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Google vs. Oracle: What It Means For Your Mobile Strategy

Google vs Oracle

Earlier this month, Google officially filed its appeal to the Supreme Court in the company’s epic battle with Oracle. The move was not a surprise to those who have been following the case, which has now raged on for over 4 years. The implications could be significant for organizations looking to define a long-term mobile strategy.

The fight concerns Java, the language at the center of Google’s Android platform. Oracle, which bought Java creators Sun Microsystems in 2010, attempted to strike a licensing deal with Android for the APIs used to create their now-ubiquitous operating system, before filing suit in August 2010. After trying unsuccessfully to sort out their differences at the district court level, the Google-vs-Oracle fight has reached the highest court in the land, where justices who can barely send an email will debate the right of companies to copyright open-sourced APIs.

Highlights of Google v Oracle
Highlights & Insights Blog Graphic

To understand my perspective on the debate, I need to take a step back. The promise of Java has always been ‘write once, run everywhere’. While this has held mostly true over the years, the Google vs. Oracle case is far from the only challenge Java has faced. There were the early battles with Microsoft and J++ in their alleged attempt to fork the language. There were attempts to use Java’s mobile edition as a mobile device platform until the iPhone was released and changed the way we view mobile. There was the heavy use of Java applets (and later Java FX) that were beaten out first by Flash and then the use of JavaScript, HTML5/CSS3 and powerful WC3 compliant browsers and open standards on the web. While the enterprise and server market is arguably still going strong, all of the cooler end user uses of Java have eventually met their deaths. This rule has just one exception: Google’s Android system.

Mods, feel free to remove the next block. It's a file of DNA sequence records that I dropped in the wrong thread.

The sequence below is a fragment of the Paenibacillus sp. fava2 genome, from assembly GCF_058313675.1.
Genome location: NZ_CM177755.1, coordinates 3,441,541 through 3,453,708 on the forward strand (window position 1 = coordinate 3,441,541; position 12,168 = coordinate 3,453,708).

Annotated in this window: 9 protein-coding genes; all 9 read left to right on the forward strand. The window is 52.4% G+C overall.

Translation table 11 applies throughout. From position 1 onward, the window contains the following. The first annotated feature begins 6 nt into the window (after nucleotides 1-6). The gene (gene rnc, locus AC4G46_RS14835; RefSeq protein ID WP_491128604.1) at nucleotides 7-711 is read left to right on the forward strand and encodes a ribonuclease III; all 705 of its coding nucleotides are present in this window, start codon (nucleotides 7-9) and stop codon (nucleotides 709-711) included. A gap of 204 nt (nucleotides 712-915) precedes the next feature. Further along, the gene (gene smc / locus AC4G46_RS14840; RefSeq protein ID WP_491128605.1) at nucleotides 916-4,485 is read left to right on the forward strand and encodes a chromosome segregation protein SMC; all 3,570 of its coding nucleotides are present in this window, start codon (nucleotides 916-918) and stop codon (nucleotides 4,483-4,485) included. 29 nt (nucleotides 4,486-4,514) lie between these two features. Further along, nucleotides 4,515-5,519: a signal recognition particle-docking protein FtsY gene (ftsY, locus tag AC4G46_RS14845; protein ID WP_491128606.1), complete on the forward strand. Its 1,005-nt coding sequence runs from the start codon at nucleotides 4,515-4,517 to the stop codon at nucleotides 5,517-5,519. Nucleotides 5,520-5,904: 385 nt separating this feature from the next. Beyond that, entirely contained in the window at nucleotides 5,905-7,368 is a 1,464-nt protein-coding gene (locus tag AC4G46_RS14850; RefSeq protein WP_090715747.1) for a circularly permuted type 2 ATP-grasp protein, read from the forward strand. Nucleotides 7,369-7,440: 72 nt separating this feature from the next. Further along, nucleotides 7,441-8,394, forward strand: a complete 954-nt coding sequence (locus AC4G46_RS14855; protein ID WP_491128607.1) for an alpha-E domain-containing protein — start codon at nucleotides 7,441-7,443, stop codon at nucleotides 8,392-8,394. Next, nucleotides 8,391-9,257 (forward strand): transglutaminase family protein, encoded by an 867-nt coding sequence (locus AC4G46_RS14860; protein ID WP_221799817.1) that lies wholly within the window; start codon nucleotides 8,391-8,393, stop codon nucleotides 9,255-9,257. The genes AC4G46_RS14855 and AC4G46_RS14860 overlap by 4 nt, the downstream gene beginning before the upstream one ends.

As a Java developer, when I first heard of Android stepping in as an eventual competitor to Apple’s iPhone OS, it definitely piqued my interest to hear that Google decided to use Java as its main API and language for developers to create applications. I’m sure there are many reasons why they chose Java: a current and deep developer base, mature frameworks and IDEs, the fact that Java was now open-sourced. Above all, I was happy to see that Java was getting one more shot at the limelight, creating interfaces and applications that millions would use. The first few versions of Android were nowhere near as polished as their iPhone equivalents. Still, it was a decent foray into mobile for this mainly server-side language.